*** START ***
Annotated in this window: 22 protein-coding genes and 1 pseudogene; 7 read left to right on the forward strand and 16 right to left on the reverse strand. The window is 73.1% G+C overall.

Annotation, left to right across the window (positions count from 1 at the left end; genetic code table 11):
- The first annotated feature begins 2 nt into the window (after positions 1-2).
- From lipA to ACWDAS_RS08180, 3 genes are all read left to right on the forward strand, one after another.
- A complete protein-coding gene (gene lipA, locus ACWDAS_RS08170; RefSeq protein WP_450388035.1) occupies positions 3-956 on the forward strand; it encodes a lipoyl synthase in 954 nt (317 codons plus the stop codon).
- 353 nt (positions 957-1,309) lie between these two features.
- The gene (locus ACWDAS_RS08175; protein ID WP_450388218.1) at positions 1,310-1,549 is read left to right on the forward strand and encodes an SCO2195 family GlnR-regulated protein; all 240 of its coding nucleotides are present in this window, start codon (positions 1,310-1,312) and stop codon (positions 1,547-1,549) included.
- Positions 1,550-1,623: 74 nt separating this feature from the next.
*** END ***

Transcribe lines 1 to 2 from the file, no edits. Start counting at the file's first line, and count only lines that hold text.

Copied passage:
Annotated in this window: 22 protein-coding genes and 1 pseudogene; 7 read left to right on the forward strand and 16 right to left on the reverse strand. The window is 73.1% G+C overall.

Annotation, left to right across the window (positions count from 1 at the left end; genetic code table 11):